Weissenborn, K

    2015-02-01

    The term "hepatic encephalopathy" (HE) covers the neuropsychiatric syndrome associated with acute, chronic and acute-on-chronic liver disease (CLD). This paper deals with clinical features and diagnosis of HE in patients with liver cirrhosis and portal hypertension or porto-systemic shunts. The possible impact of concomitant disorders and the cirrhosis underlying liver disease upon brain function is described emphasizing the need of a detailed diagnostic work up of every individual case before diagnosing HE. Currently used methods for diagnosing minimal or covert hepatic encephalopathy are compared with regard to their sensitivity and specificity for diagnosing HE against the background of a multitude of concomitant disorders and diseases that could contribute to brain dysfunction.

  16. Base excess, a marker of chronic hypercapnic respiratory failure and predictor of survival in COPD

    Directory of Open Access Journals (Sweden)

    Stephan Budweiser

    2006-12-01

    Full Text Available We studied the role of base excess (BE as marker of chronic hypercapnia and survival in patients with chronic obstructive pulmonary disease (COPD and chronic hypercapnic respiratory failure (CHRF. Moreover, it was investigated whether the effects of non-invasive positive pressure ventilation (NPPV on CHRF were reflected in BE and survival. In 240 (160 without exacerbation patients with COPD (mean±SD FEV1 30.7±9.7 %pred; PaCO2 56.9±9.9 mmHg body-mass index (BMI, lung function, respiratory muscle function, blood gases and 6-minute walking distance (6-MWD were assessed prior to initiation of NPPV. In addition, the changes of risk factors 6.3±2.9 months after initiation of NPPV were evaluated. Overall mortality during the follow-up time (26.0±24.5 months was 34.6%. Deaths resulted predominantly from respiratory causes (65.1%; among those, respiratory failure was most frequent (85.2%. Univariate analysis revealed BMI, FEV1, maximal inspiratory pressure (PImax, inspiratory load (P0.1, haemoglobin, 6-MWD, hyperinflation (IC/TLC, RV/TLC, blood gases and BE to be associated (p<0.05 each with prognosis. In multivariate analyses, however, only BMI, RV/TLC and BE turned out to be independent cross-sectional predictors (p<0.05. Kaplan-Meier analyses showed that BE had predictive value particularly in patients with BMI25 kg·m–2, RV/TLC70 % and PaCO257 mmHg. Furthermore, changes of BMI, RV/TLC and BE (p<0.01 were associated with improved prognosis in severe hypercapnic COPD. In patients with COPD and CHRF, BE was a prognostic marker for mortality, that was independent from other factors, particularly PaCO2. In addition, reversal of CHRF was reflected in BE and appeared to have an impact on prognosis.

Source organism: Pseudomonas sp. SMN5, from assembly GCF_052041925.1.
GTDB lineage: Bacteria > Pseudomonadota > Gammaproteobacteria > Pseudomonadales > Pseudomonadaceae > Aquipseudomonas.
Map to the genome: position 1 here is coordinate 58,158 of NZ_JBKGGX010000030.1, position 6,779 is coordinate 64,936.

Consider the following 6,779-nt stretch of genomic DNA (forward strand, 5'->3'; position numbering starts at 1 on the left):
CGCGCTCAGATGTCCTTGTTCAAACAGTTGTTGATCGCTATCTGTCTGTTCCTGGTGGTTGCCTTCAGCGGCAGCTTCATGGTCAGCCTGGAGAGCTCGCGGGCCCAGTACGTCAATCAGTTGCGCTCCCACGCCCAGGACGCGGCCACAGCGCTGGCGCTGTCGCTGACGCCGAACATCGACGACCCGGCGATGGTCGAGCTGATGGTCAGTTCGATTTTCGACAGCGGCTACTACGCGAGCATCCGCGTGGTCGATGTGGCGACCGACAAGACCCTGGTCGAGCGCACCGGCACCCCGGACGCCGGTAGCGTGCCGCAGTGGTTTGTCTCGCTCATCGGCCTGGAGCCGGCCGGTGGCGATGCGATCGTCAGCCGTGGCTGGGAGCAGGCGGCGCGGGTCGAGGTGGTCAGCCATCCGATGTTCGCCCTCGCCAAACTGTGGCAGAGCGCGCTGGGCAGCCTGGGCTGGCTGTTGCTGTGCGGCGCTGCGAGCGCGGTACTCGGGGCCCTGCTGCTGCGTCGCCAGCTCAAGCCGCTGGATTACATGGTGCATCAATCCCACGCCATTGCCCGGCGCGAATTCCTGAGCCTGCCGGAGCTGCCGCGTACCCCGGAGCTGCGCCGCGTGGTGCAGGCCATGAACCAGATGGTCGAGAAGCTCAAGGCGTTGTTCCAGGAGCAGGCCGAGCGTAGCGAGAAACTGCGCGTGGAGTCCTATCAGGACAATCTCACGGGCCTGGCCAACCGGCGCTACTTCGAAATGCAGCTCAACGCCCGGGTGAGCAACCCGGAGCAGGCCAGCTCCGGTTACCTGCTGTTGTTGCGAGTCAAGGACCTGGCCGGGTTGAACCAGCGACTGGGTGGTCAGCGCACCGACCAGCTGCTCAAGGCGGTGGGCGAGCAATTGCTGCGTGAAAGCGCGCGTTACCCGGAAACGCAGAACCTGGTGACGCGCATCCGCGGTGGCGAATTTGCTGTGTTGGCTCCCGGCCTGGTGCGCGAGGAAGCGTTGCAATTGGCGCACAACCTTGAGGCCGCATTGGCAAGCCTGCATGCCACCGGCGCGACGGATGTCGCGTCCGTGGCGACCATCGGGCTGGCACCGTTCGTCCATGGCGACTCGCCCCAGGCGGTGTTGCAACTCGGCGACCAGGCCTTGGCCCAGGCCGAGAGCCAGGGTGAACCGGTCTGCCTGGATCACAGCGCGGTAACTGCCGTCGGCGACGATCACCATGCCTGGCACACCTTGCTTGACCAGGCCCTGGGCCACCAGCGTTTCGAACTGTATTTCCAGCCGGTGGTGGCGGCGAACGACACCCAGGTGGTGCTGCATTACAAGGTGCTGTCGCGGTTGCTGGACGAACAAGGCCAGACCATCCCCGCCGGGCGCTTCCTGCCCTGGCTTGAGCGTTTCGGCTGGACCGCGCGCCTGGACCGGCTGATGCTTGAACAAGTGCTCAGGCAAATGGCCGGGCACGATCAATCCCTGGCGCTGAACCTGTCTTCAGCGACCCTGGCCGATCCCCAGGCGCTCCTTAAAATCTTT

17. Relationship of chronic pain and opioid use with respiratory disturbance during sleep.

    Science.gov (United States)

    Jungquist, Carla R; Flannery, Marie; Perlis, Michael L; Grace, Jeanne T

    2012-06-01

    This research assessed: 1) whether patients thought to have sleep disordered breathing would have more severe symptoms if they were taking opioids; 2) whether severity of sleep disordered breathing was associated with class or dose of opioid; and 3) whether pain intensity was associated with sleep disordered breathing. A descriptive cross-sectional study of patients referred for assessment of sleep disorders was conducted. Data were collected on a total of 419 subjects (no pain [n = 171], chronic pain without opioid treatment [n = 187], and chronic pain with opioid treatment [n = 61]). The findings suggest that regardless of opioid drug or dose, the management of chronic pain with opioids is not likely to exacerbate obstructive sleep apnea at stable doses. However, central sleep apnea was associated with opioid use. Patients with chronic pain taking opioids had a mean of 5 ± 13 central apneic events per hour compared with 1.6 ± 7 events per hour in patients without pain and not taking opioids. Oxygen saturation mean nadir 83.5% (opioid group) versus 82.9% (no pain, pain without opioid) was not significantly different. The clinical relevance of the effect is unknown, so the potential for marginal respiratory disturbance (an increase of 2.8 central events per hour for every 100 mg morphine-equivalent opioid dose) must be weighed against the therapeutic value of pain management with opioids.

  18. Effects of home-based respiratory muscle training in children and adolescents with chronic lung disease

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    Iván Rodríguez

    2014-12-01